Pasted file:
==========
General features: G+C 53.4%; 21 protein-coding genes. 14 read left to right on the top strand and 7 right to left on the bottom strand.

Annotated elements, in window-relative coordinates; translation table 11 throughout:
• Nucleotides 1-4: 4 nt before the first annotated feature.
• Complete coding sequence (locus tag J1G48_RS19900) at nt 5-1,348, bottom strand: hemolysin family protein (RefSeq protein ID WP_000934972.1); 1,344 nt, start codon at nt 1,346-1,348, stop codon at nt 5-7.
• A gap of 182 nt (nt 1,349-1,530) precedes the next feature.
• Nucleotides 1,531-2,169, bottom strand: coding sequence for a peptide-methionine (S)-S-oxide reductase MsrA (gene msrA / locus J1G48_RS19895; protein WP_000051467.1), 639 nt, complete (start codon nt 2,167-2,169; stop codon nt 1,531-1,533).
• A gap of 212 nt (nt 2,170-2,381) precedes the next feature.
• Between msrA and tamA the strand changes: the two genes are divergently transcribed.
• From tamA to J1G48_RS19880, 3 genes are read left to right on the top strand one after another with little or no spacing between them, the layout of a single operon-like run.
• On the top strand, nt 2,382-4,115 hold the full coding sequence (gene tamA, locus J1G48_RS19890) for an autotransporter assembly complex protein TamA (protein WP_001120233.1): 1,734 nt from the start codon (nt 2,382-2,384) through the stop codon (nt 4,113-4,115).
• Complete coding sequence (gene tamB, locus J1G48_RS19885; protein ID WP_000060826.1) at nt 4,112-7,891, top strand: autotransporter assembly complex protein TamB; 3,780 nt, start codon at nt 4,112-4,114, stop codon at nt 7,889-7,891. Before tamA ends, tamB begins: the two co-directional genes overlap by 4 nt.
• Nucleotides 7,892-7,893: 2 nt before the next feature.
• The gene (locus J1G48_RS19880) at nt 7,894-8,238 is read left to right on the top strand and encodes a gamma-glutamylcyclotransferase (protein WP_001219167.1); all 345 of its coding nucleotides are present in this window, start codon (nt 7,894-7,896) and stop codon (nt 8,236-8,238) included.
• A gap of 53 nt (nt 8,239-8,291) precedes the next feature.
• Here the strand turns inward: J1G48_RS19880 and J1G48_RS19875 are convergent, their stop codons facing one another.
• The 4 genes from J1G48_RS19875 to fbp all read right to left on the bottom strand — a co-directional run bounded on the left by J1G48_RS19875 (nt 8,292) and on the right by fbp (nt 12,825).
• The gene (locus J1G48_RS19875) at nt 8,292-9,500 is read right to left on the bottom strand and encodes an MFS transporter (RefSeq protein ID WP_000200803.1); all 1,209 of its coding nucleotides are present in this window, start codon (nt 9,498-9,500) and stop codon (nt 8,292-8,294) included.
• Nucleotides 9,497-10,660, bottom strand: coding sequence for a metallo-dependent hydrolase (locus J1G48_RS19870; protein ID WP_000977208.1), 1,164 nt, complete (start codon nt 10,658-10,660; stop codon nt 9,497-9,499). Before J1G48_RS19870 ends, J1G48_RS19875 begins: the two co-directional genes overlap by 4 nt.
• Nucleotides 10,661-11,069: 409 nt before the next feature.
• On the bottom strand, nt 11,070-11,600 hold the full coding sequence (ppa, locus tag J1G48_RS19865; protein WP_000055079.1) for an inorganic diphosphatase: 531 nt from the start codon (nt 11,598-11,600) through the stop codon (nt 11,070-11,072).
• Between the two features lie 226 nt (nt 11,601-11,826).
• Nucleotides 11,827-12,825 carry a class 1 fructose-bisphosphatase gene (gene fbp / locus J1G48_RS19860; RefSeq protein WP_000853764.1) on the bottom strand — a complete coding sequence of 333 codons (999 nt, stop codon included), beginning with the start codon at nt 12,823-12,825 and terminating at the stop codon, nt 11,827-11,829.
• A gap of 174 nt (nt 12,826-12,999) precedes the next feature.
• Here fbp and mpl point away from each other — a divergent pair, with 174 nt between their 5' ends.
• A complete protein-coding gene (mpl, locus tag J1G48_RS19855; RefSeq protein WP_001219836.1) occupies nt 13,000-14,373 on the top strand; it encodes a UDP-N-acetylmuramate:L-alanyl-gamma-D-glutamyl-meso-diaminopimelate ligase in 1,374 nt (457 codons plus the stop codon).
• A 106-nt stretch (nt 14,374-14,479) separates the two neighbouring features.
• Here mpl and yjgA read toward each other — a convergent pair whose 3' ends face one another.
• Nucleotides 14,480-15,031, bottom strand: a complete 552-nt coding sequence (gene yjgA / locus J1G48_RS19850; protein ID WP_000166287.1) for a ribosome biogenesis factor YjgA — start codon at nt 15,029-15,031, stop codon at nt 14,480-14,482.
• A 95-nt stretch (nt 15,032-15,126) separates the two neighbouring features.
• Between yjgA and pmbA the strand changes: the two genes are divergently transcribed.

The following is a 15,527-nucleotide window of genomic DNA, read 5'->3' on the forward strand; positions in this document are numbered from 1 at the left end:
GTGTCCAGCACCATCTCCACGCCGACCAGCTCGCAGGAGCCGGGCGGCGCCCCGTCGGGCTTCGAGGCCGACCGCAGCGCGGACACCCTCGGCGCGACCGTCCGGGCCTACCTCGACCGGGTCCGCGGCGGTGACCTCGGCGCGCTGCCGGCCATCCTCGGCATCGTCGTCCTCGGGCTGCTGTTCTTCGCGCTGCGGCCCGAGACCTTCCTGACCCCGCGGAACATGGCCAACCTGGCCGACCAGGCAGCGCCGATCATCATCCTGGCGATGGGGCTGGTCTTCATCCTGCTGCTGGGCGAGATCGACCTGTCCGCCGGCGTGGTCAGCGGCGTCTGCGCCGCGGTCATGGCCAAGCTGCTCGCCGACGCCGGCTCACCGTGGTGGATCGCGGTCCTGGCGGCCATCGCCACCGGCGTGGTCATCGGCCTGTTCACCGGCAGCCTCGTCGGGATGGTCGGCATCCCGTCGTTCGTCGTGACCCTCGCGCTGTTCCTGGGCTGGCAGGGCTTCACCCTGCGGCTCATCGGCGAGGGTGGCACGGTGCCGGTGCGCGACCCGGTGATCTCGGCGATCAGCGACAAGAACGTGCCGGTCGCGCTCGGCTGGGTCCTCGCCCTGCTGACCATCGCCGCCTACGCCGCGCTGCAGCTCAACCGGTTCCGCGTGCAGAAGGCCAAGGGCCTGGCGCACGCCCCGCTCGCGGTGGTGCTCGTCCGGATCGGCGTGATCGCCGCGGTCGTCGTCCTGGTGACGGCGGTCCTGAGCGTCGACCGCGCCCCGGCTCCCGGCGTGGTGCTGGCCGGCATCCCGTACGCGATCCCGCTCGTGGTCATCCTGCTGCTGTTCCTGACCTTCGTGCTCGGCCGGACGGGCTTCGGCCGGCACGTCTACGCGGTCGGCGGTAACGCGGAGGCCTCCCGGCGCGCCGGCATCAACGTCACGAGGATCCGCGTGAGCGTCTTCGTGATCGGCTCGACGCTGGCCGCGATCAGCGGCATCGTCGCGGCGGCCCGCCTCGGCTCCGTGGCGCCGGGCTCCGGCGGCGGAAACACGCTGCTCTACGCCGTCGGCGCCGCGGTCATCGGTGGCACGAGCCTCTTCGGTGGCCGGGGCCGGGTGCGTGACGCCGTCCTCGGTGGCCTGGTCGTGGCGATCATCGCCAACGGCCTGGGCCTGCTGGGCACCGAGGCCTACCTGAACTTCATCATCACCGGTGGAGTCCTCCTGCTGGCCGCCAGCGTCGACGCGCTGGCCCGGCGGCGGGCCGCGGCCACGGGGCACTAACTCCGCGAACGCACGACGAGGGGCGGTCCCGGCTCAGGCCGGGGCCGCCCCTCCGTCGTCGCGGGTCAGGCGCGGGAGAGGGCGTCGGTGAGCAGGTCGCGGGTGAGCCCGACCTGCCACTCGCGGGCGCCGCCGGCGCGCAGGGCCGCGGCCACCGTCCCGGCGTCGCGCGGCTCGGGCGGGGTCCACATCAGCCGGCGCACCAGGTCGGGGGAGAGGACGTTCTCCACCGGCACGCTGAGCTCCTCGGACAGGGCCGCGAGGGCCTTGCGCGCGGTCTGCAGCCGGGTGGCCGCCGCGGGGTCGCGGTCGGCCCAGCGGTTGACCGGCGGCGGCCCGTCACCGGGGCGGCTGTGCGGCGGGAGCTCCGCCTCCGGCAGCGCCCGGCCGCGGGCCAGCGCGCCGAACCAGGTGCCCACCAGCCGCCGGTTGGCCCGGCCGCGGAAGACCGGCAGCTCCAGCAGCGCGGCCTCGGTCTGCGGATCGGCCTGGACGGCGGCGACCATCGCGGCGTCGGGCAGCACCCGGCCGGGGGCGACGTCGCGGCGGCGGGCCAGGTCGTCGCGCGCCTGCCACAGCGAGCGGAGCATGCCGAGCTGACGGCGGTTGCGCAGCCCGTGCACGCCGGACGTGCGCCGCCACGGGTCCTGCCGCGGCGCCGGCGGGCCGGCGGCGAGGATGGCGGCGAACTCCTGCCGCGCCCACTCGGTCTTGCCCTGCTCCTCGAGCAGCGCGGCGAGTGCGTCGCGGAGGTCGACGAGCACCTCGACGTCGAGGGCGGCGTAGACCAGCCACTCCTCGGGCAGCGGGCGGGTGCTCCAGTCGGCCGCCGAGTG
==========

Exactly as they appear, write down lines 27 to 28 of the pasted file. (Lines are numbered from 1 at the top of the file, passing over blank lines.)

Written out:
• Here mpl and yjgA read toward each other — a convergent pair whose 3' ends face one another.
• Nucleotides 14,480-15,031, bottom strand: a complete 552-nt coding sequence (gene yjgA / locus J1G48_RS19850; protein ID WP_000166287.1) for a ribosome biogenesis factor YjgA — start codon at nt 15,029-15,031, stop codon at nt 14,480-14,482.